It is the obligation of the registering authority to examine the competing claims of the parties and take a decision either to register the document or pass a speaking order under Section 71 of the Act, if he finds reasons for its refusal.
It would be well to remember that registration of a document will not create title in the person in whose favour, the document is registered.
The execution and registration of a document would merely pass the title, which is already vested in the vendor to the purchaser.
If a person conveys the property over which he does not have title, the purchaser will be buying the property at his own risk.
Mere registration would not, in any manner, defeat the rights of the true owner, be it the Government or an individual.
The person, who asserts to be the real owner, can always avail appropriate legal remedy for protecting his rights over the property, despite any number of registered transactions.
In recent times, the instances galore where on mere communication addressed by the revenue authorities, the registering authorities have not even been receiving the documents.
This, in the considered opinion of this Court, is a patently wrong approach on the part of the registering authorities.
As noted above, the communication by the revenue authorities can, at best, be treated as the claim of the Government regarding the ownership of the property.
Such claim does not completely bar the registering authority from receiving the documents for registration while exercising its powers under the Act and it can even overrule such claim in appropriate cases and register the document.
Unless a notification was issued under Clause (e) of Section 22-A of the Act or an Order prohibiting registration has been passed by the competent Court or authority, the discretion of the registering authorities to register the properties in accordance with the provisions of the Act is unhindered.
In the instant case, there are competing claims between the private individuals and the State over the ownership of the subject property.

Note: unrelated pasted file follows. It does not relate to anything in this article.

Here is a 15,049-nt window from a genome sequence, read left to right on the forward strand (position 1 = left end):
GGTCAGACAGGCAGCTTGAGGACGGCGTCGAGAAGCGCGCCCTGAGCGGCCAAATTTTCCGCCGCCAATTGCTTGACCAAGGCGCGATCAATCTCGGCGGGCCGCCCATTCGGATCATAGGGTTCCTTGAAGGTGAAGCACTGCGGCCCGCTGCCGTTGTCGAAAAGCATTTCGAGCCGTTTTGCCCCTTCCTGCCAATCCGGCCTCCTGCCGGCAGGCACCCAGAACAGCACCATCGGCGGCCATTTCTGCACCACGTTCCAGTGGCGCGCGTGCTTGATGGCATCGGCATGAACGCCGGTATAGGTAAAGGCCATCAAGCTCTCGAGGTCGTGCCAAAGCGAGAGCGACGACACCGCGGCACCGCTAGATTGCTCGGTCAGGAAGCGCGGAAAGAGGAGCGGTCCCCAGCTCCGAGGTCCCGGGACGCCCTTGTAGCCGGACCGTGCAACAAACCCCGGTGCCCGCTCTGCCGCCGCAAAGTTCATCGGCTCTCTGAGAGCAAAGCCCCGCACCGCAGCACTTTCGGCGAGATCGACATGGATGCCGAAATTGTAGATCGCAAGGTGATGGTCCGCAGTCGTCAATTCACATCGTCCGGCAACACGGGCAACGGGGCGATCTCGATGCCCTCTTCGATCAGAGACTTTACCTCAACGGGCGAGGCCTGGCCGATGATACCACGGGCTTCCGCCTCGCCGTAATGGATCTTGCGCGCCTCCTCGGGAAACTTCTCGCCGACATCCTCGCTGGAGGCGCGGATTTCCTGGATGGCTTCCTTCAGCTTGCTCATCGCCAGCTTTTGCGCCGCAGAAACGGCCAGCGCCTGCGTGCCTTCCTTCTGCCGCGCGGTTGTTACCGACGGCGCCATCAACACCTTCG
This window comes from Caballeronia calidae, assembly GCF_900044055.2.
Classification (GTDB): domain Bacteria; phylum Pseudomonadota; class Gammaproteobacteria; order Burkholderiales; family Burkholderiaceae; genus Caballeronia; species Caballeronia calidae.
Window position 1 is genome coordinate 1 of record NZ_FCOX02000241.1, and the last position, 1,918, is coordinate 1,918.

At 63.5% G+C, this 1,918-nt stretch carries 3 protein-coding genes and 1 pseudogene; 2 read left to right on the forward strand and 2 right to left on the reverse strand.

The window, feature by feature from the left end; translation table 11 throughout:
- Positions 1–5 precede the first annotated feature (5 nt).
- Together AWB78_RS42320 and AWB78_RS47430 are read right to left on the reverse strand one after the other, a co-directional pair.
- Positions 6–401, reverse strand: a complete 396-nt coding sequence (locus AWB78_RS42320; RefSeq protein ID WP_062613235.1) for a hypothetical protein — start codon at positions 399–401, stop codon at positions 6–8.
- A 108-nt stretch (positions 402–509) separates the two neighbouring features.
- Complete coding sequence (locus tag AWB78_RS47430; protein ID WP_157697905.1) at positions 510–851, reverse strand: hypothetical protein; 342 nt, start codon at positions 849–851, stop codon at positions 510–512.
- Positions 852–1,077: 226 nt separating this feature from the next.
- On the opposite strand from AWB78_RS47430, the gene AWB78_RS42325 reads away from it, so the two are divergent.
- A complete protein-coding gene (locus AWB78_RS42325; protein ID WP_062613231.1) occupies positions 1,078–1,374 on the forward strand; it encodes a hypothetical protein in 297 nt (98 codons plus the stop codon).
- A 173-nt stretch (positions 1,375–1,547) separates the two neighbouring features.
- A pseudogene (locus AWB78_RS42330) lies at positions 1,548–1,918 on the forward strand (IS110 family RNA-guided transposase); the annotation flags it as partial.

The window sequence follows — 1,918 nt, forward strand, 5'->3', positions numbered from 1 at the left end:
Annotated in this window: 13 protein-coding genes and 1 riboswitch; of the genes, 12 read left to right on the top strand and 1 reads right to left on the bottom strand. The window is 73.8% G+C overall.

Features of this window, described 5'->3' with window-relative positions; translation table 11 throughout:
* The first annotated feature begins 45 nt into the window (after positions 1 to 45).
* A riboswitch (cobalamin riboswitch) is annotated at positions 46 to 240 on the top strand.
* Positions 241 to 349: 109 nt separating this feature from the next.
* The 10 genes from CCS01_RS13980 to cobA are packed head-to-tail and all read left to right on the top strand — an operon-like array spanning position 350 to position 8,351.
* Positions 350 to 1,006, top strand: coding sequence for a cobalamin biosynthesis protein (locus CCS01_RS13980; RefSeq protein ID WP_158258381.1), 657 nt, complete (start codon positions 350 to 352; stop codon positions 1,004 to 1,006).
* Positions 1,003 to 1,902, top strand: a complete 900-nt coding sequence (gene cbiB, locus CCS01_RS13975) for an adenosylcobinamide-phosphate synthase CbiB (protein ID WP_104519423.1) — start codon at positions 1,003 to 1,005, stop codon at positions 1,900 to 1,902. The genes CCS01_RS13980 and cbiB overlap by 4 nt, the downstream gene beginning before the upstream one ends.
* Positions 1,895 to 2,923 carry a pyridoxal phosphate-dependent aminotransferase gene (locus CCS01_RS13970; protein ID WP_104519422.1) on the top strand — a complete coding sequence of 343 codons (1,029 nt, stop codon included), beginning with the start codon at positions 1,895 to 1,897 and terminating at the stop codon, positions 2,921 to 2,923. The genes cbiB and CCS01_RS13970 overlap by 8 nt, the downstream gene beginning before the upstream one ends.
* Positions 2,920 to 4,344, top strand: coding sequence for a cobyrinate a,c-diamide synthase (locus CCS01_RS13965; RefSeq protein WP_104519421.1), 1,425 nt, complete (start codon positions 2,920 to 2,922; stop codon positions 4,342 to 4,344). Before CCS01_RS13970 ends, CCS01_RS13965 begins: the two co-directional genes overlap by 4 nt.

Admittedly, no notification has been issued under Clause (e) in respect of these properties.
Therefore, respondent No.4 is not precluded from examining the rival claims of the parties and taking appropriate decision thereon.
He is, accordingly, directed to issue notice to the petitioners as well as respondent No.3, receive the documents that may be presented by both the parties and after careful examination of the same, decide as to whether those documents can be registered or not.
In the event, respondent No.4 sees valid reasons for not registering those documents, he shall pass a speaking Order under Section 71 of the Act and communicate the same to the petitioners.
Respondent No.4 shall complete the above-mentioned exercise within a period of two months from the date of receipt of the documents.
If the petitioners feel aggrieved by such Order, they shall be free to avail the remedy of appeal under Section 72 of the Act.
Conversely, if respondent No.4 registers the documents, mere registration would not defeat the rights of the State, if any, over the properties and they are still entitled to initiate appropriate proceedings in accordance with law to recover the same.
Subject to the above directions and observations, the Writ petitions are disposed of.
As a sequel, WPMP.Nos.46130 & 46150 of 2012, filed by the petitioners for interim relief, are disposed of as infructuous.
__________________________ (C.V.Nagarjuna Reddy, J) 26th November, 2012